This may turn out to be a history lesson rather than a review but Bruce Dern has a long movie history and he has also played in just about every television show most people currently in their 50s watched while growing up.
There is a lot of co-incidence too – say Three Degrees of Separation rather than the better-known Six – and it all came together because of an Alexander Payne movie called Nebraska (2013).
Dern is an old man and plays himself older as Woody Grant, an alcoholic, married, father of two grown men. Woody doesn’t seem to do much harm until he begins walking towards Lincoln, Nebraska from his home, two states away, in Billings, Montana. He walks because he believes he has won a million dollars, although it is obvious to everyone about him that this is just the old Readers Digest, Gold Coast Art Raffle scam of getting people to send their address back to the proponents and eventually end up with magazine subscriptions.
However, Woody is a stubborn old man and eventually son David (Will Forte) decides to escape his mundane life for a moment and take his father where he wants to go.
David learns more about his parents in the week he travels with his father than in his previous 30 years and the tale is set against a backdrop of rural emptiness, rugged beauty and the apparent wasteland that is bible belt USA. Shot in black and white it was reminiscent of The Last Picture Show (1971), Peter Bogdanovich’s masterpiece of small town life and the angst of teenagers reaching maturity. In more than 40 years all that seems to have changed in the small American towns is wind – West Texas was gusty, Nebraska becalmed. In Picture Show the town was dying, in Nebraska, Main Street USA had been given the last rites years before. Yet people still live there, except live should have inverted commas around it.
So how good was Dern? Damn good. He has been good before but so often played a psycho that it was hard to get an accurate bead on him. Most know of his significant body of work but name two films he has been in? Significantly, he was the cuckolded soldier in Coming Home (1978) with Jon Voight and Jane Fonda, and received an Oscar nomination for it but how many remember he was Tom Buchanan in The Great Gatsby (1974), opposite Robert Redford and Mia Farrow.
He appeared, but never regularly, in Route 66, Naked City, Sea Hunt, Surfside 6, Ben Casey, The Detectives, Stoney Burke and 77 Sunset Strip on television but his first three films were steered by stellar company. In 1960, Dern’s first movie was Wild River, directed by Elia Kazan (On The Waterfront, East of Eden, A Streetcar Named Desire) before heading to TV. Four years after his debut, Dern turned up in Marnie with Alfred Hitchcock at the helm and his next film was Hush Hush Sweet Charlotte, directed by Robert Aldrich (The Dirty Dozen, The Killing of Sister George). The respective leads in these films were Montgomery Clift, Sean Connery and Bette Davis – the man was always surrounded by legends.
Yet when interviewed recently, Dern declared Payne the best director he had worked with.
Payne knows a thing or two about a road movie, which essentially is Nebraska’s genre.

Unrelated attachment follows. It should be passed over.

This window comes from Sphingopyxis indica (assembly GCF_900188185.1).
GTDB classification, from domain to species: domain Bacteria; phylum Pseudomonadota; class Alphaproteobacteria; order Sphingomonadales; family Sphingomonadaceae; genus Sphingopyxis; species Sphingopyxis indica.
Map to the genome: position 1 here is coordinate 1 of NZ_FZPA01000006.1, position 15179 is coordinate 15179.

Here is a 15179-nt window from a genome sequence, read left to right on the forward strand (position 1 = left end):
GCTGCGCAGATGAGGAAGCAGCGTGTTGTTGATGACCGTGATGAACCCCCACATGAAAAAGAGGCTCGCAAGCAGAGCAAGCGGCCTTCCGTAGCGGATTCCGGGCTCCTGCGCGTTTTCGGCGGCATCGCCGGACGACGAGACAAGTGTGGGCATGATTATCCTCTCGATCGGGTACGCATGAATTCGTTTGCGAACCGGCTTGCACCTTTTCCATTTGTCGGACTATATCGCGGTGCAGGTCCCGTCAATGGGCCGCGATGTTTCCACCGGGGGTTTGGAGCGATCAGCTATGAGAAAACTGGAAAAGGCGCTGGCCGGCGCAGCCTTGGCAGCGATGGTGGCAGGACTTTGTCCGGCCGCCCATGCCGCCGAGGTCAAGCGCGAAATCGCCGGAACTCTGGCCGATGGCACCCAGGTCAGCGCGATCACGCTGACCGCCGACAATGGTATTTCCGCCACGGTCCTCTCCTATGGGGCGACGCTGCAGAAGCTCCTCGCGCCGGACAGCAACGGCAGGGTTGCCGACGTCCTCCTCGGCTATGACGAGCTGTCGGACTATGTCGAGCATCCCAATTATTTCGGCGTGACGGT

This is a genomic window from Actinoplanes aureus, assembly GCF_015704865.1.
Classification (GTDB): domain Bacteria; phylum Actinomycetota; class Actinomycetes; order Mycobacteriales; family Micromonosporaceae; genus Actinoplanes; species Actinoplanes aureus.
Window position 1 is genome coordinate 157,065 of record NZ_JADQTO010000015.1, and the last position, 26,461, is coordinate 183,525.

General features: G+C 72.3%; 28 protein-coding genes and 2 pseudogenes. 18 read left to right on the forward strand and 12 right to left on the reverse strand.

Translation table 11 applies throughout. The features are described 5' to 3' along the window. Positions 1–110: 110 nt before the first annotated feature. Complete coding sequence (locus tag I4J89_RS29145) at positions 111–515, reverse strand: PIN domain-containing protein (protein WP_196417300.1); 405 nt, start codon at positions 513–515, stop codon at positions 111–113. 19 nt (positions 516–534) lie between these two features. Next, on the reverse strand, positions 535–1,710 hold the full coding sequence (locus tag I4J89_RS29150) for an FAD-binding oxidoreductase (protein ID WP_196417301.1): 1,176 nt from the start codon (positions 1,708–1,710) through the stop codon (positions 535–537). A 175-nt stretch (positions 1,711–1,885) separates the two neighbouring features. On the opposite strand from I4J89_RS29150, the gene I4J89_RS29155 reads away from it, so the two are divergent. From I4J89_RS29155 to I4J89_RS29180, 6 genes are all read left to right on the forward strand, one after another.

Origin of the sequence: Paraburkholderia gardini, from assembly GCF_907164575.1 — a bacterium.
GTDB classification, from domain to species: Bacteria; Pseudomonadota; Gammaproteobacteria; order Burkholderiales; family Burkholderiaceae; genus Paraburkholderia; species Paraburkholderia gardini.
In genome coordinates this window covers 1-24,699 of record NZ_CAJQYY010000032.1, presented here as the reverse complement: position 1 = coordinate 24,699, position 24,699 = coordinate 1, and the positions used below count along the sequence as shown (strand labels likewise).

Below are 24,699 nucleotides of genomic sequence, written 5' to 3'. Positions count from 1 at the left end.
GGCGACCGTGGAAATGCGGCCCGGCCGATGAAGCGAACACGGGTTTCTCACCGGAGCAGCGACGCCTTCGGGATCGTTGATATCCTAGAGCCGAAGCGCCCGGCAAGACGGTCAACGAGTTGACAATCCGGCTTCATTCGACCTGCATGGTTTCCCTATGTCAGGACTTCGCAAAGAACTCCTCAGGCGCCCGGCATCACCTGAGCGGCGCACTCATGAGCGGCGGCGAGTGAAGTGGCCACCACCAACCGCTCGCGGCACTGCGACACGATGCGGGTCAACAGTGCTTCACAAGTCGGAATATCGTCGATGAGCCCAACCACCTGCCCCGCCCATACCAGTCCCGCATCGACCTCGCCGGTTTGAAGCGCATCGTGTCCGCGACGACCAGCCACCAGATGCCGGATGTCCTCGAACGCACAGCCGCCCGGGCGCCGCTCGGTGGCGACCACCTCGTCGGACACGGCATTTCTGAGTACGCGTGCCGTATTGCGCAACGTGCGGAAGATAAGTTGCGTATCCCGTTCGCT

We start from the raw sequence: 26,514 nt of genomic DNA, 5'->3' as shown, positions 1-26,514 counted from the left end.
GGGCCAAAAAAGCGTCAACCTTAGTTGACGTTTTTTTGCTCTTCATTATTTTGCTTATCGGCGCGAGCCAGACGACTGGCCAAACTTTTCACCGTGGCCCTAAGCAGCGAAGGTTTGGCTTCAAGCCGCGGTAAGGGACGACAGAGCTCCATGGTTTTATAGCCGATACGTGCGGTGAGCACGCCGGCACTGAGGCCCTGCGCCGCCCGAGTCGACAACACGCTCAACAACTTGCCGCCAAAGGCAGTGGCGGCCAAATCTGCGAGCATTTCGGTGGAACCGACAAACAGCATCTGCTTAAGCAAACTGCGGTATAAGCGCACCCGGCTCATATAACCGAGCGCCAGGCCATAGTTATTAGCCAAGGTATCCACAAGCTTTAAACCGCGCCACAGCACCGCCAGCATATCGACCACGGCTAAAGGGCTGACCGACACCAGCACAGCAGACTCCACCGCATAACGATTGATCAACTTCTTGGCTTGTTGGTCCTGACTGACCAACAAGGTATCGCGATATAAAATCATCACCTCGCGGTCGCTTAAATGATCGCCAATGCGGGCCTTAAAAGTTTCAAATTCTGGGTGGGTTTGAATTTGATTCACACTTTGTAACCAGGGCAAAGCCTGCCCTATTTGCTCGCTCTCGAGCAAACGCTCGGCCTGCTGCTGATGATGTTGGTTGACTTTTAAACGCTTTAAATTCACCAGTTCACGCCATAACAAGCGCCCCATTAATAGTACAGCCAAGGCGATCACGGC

He made About Schmidt (2002), where Jack Nicholson travels across country in his RV after his wife’s death and Sideways (2004) where two friends go on a wine pilgrimage through California.
In About Schmidt, June Squibb makes a brief appearance as Schmidt’s wife but has a far greater turn as Woody’s wife, Kate, in Nebraska and, apart from friendship, Dern has a further connection with Nicholson, playing his brother in The King of Marvin Gardens (1972).
The Academy Award-nominated role in Coming Home reunited Dern with Fonda as the two played key roles in They Shoot Horses, Don’t They (1969) – in which Gig Young won a Best Supporting Oscar, playing outside his usual typecasting as a wise-cracking best friend of the lead in early 1960s rom-coms. The Oscar curse was harsher on Young, who later committed suicide (jumping to his death with his recently married wife, whose maiden name was Schmidt), but it also had its effect on Dern, who failed to flatter in the limited roles offered him during the1980s as he attempted to break his angry, psychotic typecast.
Another coincidence involves Forte and Bob Odenkirk, who plays Woody’s other son, Ross. Both are writers and cut their performing teeth on Saturday Night Live with Odenkirk more recently earning cult fandom playing cheesy lawyer Saul Goodman in Breaking Bad (2008-13), a series which is in almost any thinking person’s top 10 of the best television ever made.
But back to Nebraska and its central message – the hopelessness of many in rural America.
Clues as to its origins may lie in the birth places of the writer, Bob Nelson (Yankton, South Dakota) and Payne (Omaha, Nebraska). These men grew up in these towns when they may still have had something going for them. They escaped to bigger and better things but understood the deeper nuances of those who remained.
Phedon Papamichael, like Payne of Greek descent, created some beautiful camera work and Mark Orton’s score added mightily to the effect.
All certainly created a vehicle for Dern and, as in the final scene, he drives it carefully but well.